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Replication Data for: Treadmill Experience Mediates the Perceptual-Motor Aftereffect of Treadmill Walking

Allison A Brennan; Jonathan Z Bakdash; Dennis R Proffitt
Format
Computer Resource; Online
Author
Allison A Brennan
Jonathan Z Bakdash
Dennis R Proffitt
Abstract
We have a lifetime of experience where self-motion with walking generates perceptual flow. However, walking on a treadmill does not produce perceptual flow, and thus a perceptual-motor aftereffect results. We demonstrate that the magnitude of this perceptual-motor aftereffect – measured by forward drift while attempting to march in-place following treadmill walking – decreases as experience walking on a treadmill is acquired over time. Experience with treadmill walking enables walking in this context to become sufficiently distinguished from walking in other contexts. Consequently, two distinct perceptual-motor calibration states are maintained, each linked to the context in which walking occurs. Experience with treadmill walking maintains perceptual-motor calibration accuracy in both walking contexts, despite changes to the relationship between perception and action.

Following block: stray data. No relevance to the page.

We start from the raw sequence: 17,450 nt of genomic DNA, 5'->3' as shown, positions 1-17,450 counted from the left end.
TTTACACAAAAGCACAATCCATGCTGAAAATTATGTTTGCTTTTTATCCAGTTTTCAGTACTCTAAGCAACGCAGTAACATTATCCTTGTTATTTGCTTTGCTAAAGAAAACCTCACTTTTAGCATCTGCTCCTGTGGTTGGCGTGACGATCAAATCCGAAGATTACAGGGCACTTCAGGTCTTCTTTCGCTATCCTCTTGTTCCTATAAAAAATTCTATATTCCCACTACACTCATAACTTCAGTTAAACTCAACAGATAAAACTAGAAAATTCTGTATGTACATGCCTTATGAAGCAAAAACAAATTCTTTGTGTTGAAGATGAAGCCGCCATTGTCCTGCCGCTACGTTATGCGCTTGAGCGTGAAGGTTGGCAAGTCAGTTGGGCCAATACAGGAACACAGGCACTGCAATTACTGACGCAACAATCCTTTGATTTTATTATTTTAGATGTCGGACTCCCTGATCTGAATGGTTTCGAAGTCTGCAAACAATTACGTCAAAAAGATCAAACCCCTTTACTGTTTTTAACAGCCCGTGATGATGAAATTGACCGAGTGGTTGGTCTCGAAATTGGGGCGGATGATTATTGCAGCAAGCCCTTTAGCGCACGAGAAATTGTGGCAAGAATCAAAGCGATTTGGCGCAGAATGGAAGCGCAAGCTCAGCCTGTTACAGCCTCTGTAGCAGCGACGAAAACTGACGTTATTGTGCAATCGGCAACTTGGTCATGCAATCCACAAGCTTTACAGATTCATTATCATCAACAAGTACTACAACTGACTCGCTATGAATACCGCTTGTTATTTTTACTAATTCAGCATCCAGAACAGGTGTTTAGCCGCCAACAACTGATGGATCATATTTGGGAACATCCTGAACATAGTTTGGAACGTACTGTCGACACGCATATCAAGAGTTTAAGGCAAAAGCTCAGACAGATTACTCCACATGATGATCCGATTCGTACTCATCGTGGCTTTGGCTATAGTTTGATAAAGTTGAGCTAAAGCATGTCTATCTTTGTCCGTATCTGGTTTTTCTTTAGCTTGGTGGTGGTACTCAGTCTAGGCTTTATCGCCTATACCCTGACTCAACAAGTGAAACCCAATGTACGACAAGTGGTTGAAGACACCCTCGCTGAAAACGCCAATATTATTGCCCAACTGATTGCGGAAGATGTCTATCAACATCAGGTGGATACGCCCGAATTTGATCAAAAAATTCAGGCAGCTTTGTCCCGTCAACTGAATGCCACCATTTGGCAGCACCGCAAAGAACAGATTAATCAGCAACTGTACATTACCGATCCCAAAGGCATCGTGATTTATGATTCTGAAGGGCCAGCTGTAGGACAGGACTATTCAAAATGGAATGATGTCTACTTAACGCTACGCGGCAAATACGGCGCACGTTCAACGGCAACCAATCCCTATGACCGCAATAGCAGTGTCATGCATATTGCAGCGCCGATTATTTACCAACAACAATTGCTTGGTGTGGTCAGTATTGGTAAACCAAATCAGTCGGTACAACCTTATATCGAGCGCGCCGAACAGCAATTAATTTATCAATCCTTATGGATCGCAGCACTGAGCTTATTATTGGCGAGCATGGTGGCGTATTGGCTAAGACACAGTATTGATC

Date Received
20161104
Published
2011
Copyright Not EvaluatedCopyright Not Evaluated
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